Conductive Anodic Filament Failures

“Conductive Anodic Filament Failures in Fine-Pitch Through-Via Interconnections in Organic Package Substrates”

Authors: Koushik Ramachandran, Fuhan Liu, P. Markondeya Raj, Venky Sundaram and Rao Tummala; This email address is being protected from spambots. You need JavaScript enabled to view it..

Abstract: In this study, an accelerated test condition [130°C, 85% RH, and 100V DC] was used to investigate conductive anodic filament (CAF) in two organic package substrates: 1) cyclo-olefin polymer–glass fiber composite (XR3) and 2) epoxy-glass fiber composite (FR-4). Test coupons with through-via spacing of 100µm and 200µm were investigated. CAF failures were not observed in either substrate type with spacing of 200µm. With spacing of 100µm, insulation failures were observed in FR-4, while XR3 exhibited stable insulation resistance during the test. The substrates were characterized using gravimetric measurement, and XR3 was found to exhibit significantly lower moisture absorption compared with FR-4. CAF failures in FR-4 were characterized using scanning electron microscopy and energy-dispersive x-ray spectroscopy. Results suggest a strong effect of moisture sorption of organic resins on CAF failure at smaller through-via spacing in package substrates. (Journal of Electronics Materials, November 2012)

PCB Substrates

“Data Mining for Creep Corrosion on Desktop Computers”

Author: David Cook; This email address is being protected from spambots. You need JavaScript enabled to view it..

Abstract: When the PC industry switched from traditional leaded (SnPb) solders to lead-free (SnAgCu) solders, the industry considered new board surface finishes as well. The corrosion resistance of the leading Pb-free coatings, immersion silver (ImAg) and organic solder protectant (OSP) were questioned. With several years of field experience, organizations can quantify the efficacy of ImAg and OSP with actual field data. For the past few years, Intel’s warranty return centers performed a visual inspection for corrosion on all motherboards returned. A statistical analysis was performed on all returned products to determine the general extent of corrosion and to look for subpopulations with statistically significantly higher and lower return rates. It was found that excessive flux application dramatically affected the corrosion incident rate for motherboard products with ImAg finishes. No correlation existed between the percentage of sales to particular countries or geographies and the relative corrosion incident rates for the desktop motherboard part numbers in the study. Newer motherboard part numbers with OSP coatings experienced significantly reduced incidents of corrosion compared to earlier motherboards with ImAg coatings. Components on desktop motherboards showed no obvious signs of creep corrosion in the warranty returns population studied. (SMTA International, October 2012)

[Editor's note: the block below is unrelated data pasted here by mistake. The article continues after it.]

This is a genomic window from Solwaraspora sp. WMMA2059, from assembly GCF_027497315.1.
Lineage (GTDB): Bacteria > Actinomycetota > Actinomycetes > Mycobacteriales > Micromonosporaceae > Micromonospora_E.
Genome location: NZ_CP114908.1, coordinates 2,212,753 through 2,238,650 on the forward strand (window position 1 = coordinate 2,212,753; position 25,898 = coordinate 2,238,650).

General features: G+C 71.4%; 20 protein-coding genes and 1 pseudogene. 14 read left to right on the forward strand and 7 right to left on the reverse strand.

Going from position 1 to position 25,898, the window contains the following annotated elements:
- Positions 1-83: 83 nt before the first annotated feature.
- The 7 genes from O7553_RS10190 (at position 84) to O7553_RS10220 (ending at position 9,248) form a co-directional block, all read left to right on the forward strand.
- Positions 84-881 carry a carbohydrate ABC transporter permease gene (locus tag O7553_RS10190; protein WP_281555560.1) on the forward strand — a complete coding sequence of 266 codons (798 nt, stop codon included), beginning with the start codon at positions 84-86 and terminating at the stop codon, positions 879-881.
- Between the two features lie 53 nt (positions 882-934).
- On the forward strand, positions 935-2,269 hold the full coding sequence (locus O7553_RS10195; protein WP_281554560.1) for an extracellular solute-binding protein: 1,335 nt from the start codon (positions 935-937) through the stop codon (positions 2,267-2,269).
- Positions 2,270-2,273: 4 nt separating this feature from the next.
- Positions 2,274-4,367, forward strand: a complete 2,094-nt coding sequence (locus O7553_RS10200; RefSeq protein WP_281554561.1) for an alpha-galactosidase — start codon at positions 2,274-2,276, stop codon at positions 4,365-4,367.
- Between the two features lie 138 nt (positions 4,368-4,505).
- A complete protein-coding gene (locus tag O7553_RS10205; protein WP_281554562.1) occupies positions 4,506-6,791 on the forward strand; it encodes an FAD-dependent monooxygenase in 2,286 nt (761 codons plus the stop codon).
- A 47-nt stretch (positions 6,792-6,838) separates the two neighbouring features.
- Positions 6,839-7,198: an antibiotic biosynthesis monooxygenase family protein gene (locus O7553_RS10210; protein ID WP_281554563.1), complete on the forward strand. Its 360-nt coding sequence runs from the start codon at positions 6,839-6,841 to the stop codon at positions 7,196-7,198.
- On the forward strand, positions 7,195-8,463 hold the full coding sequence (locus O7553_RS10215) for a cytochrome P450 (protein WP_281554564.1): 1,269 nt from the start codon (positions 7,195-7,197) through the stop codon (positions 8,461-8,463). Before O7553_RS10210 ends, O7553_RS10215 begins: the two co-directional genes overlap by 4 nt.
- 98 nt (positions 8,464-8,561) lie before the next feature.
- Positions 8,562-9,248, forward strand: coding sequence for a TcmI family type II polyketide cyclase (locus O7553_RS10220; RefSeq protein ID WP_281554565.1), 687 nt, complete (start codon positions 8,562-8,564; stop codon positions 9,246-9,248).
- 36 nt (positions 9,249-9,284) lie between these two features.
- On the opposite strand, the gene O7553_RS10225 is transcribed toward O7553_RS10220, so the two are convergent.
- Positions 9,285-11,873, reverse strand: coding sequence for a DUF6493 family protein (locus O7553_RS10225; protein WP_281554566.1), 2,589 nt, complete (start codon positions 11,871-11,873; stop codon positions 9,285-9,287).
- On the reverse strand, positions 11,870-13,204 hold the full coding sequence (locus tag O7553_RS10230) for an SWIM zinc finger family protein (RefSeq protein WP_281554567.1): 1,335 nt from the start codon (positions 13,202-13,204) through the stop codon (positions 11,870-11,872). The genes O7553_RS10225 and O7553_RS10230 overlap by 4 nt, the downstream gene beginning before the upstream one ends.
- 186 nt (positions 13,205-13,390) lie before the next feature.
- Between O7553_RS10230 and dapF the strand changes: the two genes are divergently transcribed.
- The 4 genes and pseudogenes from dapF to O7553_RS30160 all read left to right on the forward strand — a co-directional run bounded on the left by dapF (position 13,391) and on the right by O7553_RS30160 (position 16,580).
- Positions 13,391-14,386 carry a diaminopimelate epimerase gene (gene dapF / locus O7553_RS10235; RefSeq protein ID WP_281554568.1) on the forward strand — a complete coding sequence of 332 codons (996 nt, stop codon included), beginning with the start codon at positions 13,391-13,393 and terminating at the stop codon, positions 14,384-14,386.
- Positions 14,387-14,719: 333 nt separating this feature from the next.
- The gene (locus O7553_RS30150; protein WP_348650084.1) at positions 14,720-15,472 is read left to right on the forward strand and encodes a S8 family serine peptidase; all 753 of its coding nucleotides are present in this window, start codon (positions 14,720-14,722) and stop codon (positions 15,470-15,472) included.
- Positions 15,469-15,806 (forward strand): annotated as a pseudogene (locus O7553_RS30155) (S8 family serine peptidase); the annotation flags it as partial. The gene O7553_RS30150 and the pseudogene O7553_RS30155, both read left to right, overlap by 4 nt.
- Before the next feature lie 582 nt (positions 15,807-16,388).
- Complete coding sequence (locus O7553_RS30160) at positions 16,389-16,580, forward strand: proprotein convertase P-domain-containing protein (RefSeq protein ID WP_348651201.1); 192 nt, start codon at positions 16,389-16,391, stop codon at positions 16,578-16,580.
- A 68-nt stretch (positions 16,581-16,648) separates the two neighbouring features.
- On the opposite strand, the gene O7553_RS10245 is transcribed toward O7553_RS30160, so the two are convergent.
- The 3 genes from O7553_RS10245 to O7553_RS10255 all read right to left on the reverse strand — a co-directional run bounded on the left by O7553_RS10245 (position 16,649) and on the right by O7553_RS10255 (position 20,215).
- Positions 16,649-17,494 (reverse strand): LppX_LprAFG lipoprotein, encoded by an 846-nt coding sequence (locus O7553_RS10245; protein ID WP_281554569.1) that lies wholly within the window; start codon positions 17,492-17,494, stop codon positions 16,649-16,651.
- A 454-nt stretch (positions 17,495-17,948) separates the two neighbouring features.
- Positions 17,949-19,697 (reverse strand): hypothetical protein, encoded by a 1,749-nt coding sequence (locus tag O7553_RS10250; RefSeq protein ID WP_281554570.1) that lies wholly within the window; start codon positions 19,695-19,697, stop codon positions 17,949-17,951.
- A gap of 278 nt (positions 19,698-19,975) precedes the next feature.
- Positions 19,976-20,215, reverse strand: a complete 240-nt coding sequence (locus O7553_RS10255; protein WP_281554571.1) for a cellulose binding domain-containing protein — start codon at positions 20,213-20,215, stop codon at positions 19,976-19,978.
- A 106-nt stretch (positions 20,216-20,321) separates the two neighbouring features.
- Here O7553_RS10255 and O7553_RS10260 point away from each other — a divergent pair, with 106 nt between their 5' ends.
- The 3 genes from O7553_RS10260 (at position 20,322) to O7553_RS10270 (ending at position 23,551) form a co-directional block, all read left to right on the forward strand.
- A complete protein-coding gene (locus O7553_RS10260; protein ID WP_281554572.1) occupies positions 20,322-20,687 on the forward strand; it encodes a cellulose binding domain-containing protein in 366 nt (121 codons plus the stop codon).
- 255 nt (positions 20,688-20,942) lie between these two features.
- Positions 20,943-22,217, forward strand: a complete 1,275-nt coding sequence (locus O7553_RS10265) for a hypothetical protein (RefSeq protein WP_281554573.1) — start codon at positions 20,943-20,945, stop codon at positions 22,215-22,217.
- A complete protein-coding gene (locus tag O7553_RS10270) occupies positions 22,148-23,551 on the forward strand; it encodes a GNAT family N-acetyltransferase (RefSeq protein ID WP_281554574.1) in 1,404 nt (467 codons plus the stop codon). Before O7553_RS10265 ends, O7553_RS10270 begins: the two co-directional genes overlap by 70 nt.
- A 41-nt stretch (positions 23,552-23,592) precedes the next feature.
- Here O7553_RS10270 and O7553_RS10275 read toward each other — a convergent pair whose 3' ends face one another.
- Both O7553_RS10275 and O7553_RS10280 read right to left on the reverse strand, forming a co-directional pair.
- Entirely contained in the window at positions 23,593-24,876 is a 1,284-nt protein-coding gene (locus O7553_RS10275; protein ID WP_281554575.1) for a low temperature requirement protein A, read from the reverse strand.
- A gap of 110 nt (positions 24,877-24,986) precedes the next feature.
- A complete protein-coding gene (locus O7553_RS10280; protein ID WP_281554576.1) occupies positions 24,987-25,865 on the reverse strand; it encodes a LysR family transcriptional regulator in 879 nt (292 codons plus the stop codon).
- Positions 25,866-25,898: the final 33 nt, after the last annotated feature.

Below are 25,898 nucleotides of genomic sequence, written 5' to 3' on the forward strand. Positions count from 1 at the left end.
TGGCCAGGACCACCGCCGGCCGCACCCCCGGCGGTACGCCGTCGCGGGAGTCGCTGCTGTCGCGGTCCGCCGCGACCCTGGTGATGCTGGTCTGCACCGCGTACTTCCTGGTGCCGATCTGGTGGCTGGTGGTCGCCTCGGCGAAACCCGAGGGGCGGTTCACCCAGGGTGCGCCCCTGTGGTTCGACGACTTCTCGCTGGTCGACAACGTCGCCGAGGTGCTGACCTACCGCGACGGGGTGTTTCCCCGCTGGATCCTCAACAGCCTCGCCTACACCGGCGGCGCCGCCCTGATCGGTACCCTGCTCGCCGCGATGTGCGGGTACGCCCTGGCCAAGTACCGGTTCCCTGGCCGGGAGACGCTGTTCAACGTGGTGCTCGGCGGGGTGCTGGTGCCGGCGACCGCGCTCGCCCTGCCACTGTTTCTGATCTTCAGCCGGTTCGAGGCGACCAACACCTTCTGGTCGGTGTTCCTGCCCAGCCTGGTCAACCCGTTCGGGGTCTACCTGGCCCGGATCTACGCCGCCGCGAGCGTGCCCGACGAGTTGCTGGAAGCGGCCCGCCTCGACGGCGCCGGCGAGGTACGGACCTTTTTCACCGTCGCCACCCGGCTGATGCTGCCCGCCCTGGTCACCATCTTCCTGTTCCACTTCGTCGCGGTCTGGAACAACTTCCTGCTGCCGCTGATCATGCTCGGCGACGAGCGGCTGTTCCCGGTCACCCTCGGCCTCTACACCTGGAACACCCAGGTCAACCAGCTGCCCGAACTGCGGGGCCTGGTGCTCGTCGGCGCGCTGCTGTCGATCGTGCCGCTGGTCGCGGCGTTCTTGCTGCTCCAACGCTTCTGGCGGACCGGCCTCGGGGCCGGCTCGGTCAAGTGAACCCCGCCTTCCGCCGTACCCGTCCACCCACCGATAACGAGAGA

Solder Joint Reliability

“Characterization of Stress–Strain Response of Lead-Free Solder Joints Using a Digital Image Correlation Technique and Finite-Element Modeling”

Authors: G. Khatibi, M. Lederer, E. Byrne, A. Betzwar Kotas, B. Weiss and H. Ipser

Abstract: The stress-strain response of miniaturized Sn-Ag-Cu (SAC) lead-free solder joints in the thickness range of 80µm to about 1.1mm was studied. A high-resolution 3D digital image correlation system was used for in situ measurement of displacement and strain fields in the solder joints during tensile testing. These measurements showed that the localization of plastic strain and stress buildup occurs mainly at the interface of the solder. With increasing solder gap thickness, the size of the plastically deformed zone in the solder increases, resulting in transformation of a brittle interfacial fracture to a ductile fracture within the bulk of the solder. The experimental deformation plots of solder joints and strain-rate-dependent tensile tests on bulk solder material were used to establish a new constitutive material model for the solder. This strain-rate- and pressure-dependent material model was implemented in ABAQUS through the user subroutine CREEP. In agreement with the experiments, the finite-element method simulation revealed a pronounced thickness effect leading to higher tensile strength of thinner solder joints. (Journal of Electronics Materials, November 2012)

“Reliability of Passive and Active Components with Differences According to Lead-Free Paste Characterization”

Authors: Jörg Trodler, Heinz Wohlrabe, Ph.D., and Rüdiger Knofe; This email address is being protected from spambots. You need JavaScript enabled to view it..

Abstract: Components were analyzed according to shear stress and solder joint cracking. The study compared different flux and solder paste formulations in terms of wetting properties, void formation and reliability results for active and passive components. For passive components, pure nickel and tin finishes were compared. Shear stress was analyzed under automotive requirements. Test conditions used in the testing procedure were temperature cycling with different parameters in terms of deltaT: -40°/+125°C (30'/10"/30'). Data are available for 2000 cycles. Active components were also tested with this procedure. These components had different finish terminations, such as tin and NiPdAu/Ag for LQFPs, and eutectic SnAg and SAC balls for BGAs. Analysis was performed by cross-section and crack length after cycling measured. (SMTA International, October 2012)

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